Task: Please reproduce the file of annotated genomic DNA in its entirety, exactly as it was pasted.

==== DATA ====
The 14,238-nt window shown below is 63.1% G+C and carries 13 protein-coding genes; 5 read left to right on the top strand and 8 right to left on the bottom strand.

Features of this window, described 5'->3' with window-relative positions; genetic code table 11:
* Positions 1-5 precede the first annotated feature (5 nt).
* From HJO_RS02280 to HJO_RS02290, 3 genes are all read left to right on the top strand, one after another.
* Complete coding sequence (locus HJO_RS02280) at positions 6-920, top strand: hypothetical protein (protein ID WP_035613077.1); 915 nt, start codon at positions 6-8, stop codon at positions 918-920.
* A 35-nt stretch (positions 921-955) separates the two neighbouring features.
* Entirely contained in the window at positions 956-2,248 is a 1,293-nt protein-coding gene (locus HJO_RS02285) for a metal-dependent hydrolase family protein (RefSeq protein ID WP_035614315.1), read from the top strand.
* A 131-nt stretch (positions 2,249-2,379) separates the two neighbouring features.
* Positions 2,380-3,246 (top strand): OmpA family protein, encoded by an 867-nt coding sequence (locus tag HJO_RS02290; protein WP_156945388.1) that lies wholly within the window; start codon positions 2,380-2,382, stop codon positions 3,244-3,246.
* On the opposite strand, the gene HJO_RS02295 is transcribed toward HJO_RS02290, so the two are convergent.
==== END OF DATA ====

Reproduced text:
The 14,238-nt window shown below is 63.1% G+C and carries 13 protein-coding genes; 5 read left to right on the top strand and 8 right to left on the bottom strand.

Features of this window, described 5'->3' with window-relative positions; genetic code table 11:
* Positions 1-5 precede the first annotated feature (5 nt).
* From HJO_RS02280 to HJO_RS02290, 3 genes are all read left to right on the top strand, one after another.
* Complete coding sequence (locus HJO_RS02280) at positions 6-920, top strand: hypothetical protein (protein ID WP_035613077.1); 915 nt, start codon at positions 6-8, stop codon at positions 918-920.
* A 35-nt stretch (positions 921-955) separates the two neighbouring features.
* Entirely contained in the window at positions 956-2,248 is a 1,293-nt protein-coding gene (locus HJO_RS02285) for a metal-dependent hydrolase family protein (RefSeq protein ID WP_035614315.1), read from the top strand.
* A 131-nt stretch (positions 2,249-2,379) separates the two neighbouring features.
* Positions 2,380-3,246 (top strand): OmpA family protein, encoded by an 867-nt coding sequence (locus tag HJO_RS02290; protein WP_156945388.1) that lies wholly within the window; start codon positions 2,380-2,382, stop codon positions 3,244-3,246.
* On the opposite strand, the gene HJO_RS02295 is transcribed toward HJO_RS02290, so the two are convergent.